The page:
One year since the 7.8 magnitude earthquake struck Nepal, people in the worst hit hilly districts of the country are still living in makeshift shacks.

Multiple reports point at the abysmally slow pace of rehabilitation. Following the earthquake, Nepal's politicians decided to turn their attention to getting out the new Constitution, nine years in the making. Soon after its promulgation, it triggered protests in the southern region of Terai. These protests brought on a shortage of medicines, cooking gas and fuel, making a bad situation worse.

The video above, Natural Event, Manmade Disaster, put up by Kathmandu-based magazine Himal Southasian, takes a critical look at the rehabilitation nine months after the quake. Put out in February when it was still winter, the video shows, for instance, villagers of Falame village complaining of the paltry sums they were given to build houses and buy warm clothes. In Kathmandu, we can see buildings balanced on slanting wooden poles holding up homes in the narrow lanes of the capital.

Told largely through the Nepali Times editor Kunda Dixit, the video says it's not so much the earthquake as the government’s apathy and poor policies policies that are responsible for the deaths. The bare-brick, congested infrastructure of Kathmandu increases the potential for damage that the country’s geographic vulnerability to earthquakes can cause.

Far too little progress has been made since February. Most reports marking one year since the quake point at the little that has been achieved in districts like Gorkha and Sindhupalchowk.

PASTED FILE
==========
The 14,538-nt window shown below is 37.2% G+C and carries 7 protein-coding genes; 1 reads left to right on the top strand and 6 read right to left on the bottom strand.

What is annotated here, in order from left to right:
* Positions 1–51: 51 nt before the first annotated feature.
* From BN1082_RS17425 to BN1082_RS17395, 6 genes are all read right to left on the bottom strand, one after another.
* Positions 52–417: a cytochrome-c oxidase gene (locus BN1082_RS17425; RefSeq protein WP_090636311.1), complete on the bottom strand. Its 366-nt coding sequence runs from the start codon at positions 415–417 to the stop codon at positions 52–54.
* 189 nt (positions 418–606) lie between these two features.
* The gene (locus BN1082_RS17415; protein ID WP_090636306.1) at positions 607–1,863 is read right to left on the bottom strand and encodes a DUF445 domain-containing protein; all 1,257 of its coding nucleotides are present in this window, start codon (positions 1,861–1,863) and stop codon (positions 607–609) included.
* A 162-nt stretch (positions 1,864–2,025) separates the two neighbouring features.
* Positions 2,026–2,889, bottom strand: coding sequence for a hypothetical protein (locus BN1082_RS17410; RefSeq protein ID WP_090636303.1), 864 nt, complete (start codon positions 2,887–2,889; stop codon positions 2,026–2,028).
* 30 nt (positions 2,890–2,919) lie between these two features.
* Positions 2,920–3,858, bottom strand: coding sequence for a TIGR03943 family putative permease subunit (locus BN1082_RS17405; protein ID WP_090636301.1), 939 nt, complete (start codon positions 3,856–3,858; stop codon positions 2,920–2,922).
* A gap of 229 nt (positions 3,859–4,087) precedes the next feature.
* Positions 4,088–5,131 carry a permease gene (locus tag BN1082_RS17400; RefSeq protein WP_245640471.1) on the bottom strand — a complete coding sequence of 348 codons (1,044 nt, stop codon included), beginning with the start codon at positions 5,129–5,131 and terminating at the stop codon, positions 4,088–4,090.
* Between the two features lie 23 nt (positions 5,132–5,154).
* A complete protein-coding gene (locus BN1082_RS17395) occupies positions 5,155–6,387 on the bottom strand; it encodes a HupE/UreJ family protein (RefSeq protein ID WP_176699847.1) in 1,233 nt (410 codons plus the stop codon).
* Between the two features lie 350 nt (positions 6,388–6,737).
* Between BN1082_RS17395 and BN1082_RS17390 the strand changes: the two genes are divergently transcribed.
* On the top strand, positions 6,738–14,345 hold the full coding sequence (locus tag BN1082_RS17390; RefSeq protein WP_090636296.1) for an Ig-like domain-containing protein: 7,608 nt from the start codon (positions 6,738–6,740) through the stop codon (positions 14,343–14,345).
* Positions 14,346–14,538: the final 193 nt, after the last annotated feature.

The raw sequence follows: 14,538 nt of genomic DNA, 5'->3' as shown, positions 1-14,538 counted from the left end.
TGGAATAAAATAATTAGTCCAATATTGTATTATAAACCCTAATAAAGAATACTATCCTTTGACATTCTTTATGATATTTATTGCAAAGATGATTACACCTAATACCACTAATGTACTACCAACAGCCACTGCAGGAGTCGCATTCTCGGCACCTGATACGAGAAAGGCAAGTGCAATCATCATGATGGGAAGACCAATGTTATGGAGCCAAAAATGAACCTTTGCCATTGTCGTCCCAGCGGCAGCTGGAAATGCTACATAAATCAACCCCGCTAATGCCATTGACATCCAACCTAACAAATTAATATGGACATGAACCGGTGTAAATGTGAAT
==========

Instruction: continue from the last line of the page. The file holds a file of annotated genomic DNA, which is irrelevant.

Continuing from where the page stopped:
Despite the international support, rehabilitation languishes. A BBC report on the present situation says that instead of anger, there is a feeling of “hopeless resignation”. And that "virtually none of the 800,000 buildings it is reckoned the quake destroyed have been rebuilt."

What would happen not if, but when an earthquake struck were discussed long before last year's quake. Despite this there was no preparation for such a situation. Among the worst fears was that Kathmandu’s airport, the only international one in the country, would be rendered useless in the event of an earthquake, making relief work possible only through roads, which are slow and treacherous.

Thankfully, that did not happen. But the airport was damaged by the influx of flights delivering aid, and had to briefly close itself to large planes.

International agencies and foreign countries have pledged $4.1 billion as aid to Nepal. That money has still not been put to use, according to a report in the Kathmandu Post. The reconstruction authority set up by the government has only just started working. At the present rate it will take a long time to rebuild the 800,000 homes, and the monsoon is in the offing.

Below is a video of people holding a candlelight vigil to mark the anniversary of the quake.